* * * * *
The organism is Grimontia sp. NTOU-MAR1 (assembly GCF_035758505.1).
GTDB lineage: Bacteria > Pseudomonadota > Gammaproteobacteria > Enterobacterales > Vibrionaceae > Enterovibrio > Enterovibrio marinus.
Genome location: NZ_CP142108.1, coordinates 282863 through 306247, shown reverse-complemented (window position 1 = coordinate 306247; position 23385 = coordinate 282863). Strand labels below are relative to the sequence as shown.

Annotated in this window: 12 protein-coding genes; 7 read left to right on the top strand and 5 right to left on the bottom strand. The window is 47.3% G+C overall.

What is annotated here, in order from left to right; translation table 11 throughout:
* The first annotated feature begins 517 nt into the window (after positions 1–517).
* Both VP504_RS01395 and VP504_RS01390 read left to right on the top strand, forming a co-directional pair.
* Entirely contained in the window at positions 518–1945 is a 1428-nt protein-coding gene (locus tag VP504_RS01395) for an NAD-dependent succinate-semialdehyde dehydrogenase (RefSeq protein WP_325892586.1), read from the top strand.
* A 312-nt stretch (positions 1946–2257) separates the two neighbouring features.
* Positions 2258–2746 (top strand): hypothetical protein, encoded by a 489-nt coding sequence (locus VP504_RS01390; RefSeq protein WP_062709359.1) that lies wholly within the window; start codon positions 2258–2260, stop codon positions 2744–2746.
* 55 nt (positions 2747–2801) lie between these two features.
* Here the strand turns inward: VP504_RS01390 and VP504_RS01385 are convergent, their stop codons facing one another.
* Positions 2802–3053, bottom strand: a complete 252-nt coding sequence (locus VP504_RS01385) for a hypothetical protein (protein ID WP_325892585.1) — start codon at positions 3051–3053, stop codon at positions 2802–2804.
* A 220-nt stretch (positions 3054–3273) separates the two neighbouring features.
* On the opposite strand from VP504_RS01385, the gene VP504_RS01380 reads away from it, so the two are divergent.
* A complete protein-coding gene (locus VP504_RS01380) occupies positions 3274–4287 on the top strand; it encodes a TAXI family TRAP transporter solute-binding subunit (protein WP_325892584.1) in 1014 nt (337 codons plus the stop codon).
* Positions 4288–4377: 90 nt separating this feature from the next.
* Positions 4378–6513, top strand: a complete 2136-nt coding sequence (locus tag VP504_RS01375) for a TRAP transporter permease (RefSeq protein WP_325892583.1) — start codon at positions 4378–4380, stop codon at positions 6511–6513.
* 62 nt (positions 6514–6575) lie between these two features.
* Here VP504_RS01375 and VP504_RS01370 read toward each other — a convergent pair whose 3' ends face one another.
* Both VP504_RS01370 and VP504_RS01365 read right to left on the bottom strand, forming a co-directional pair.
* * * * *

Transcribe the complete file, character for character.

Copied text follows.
The organism is Grimontia sp. NTOU-MAR1 (assembly GCF_035758505.1).
GTDB lineage: Bacteria > Pseudomonadota > Gammaproteobacteria > Enterobacterales > Vibrionaceae > Enterovibrio > Enterovibrio marinus.
Genome location: NZ_CP142108.1, coordinates 282863 through 306247, shown reverse-complemented (window position 1 = coordinate 306247; position 23385 = coordinate 282863). Strand labels below are relative to the sequence as shown.

Annotated in this window: 12 protein-coding genes; 7 read left to right on the top strand and 5 right to left on the bottom strand. The window is 47.3% G+C overall.

What is annotated here, in order from left to right; translation table 11 throughout:
* The first annotated feature begins 517 nt into the window (after positions 1–517).
* Both VP504_RS01395 and VP504_RS01390 read left to right on the top strand, forming a co-directional pair.
* Entirely contained in the window at positions 518–1945 is a 1428-nt protein-coding gene (locus tag VP504_RS01395) for an NAD-dependent succinate-semialdehyde dehydrogenase (RefSeq protein WP_325892586.1), read from the top strand.
* A 312-nt stretch (positions 1946–2257) separates the two neighbouring features.
* Positions 2258–2746 (top strand): hypothetical protein, encoded by a 489-nt coding sequence (locus VP504_RS01390; RefSeq protein WP_062709359.1) that lies wholly within the window; start codon positions 2258–2260, stop codon positions 2744–2746.
* 55 nt (positions 2747–2801) lie between these two features.
* Here the strand turns inward: VP504_RS01390 and VP504_RS01385 are convergent, their stop codons facing one another.
* Positions 2802–3053, bottom strand: a complete 252-nt coding sequence (locus VP504_RS01385) for a hypothetical protein (protein ID WP_325892585.1) — start codon at positions 3051–3053, stop codon at positions 2802–2804.
* A 220-nt stretch (positions 3054–3273) separates the two neighbouring features.
* On the opposite strand from VP504_RS01385, the gene VP504_RS01380 reads away from it, so the two are divergent.
* A complete protein-coding gene (locus VP504_RS01380) occupies positions 3274–4287 on the top strand; it encodes a TAXI family TRAP transporter solute-binding subunit (protein WP_325892584.1) in 1014 nt (337 codons plus the stop codon).
* Positions 4288–4377: 90 nt separating this feature from the next.
* Positions 4378–6513, top strand: a complete 2136-nt coding sequence (locus tag VP504_RS01375) for a TRAP transporter permease (RefSeq protein WP_325892583.1) — start codon at positions 4378–4380, stop codon at positions 6511–6513.
* 62 nt (positions 6514–6575) lie between these two features.
* Here VP504_RS01375 and VP504_RS01370 read toward each other — a convergent pair whose 3' ends face one another.
* Both VP504_RS01370 and VP504_RS01365 read right to left on the bottom strand, forming a co-directional pair.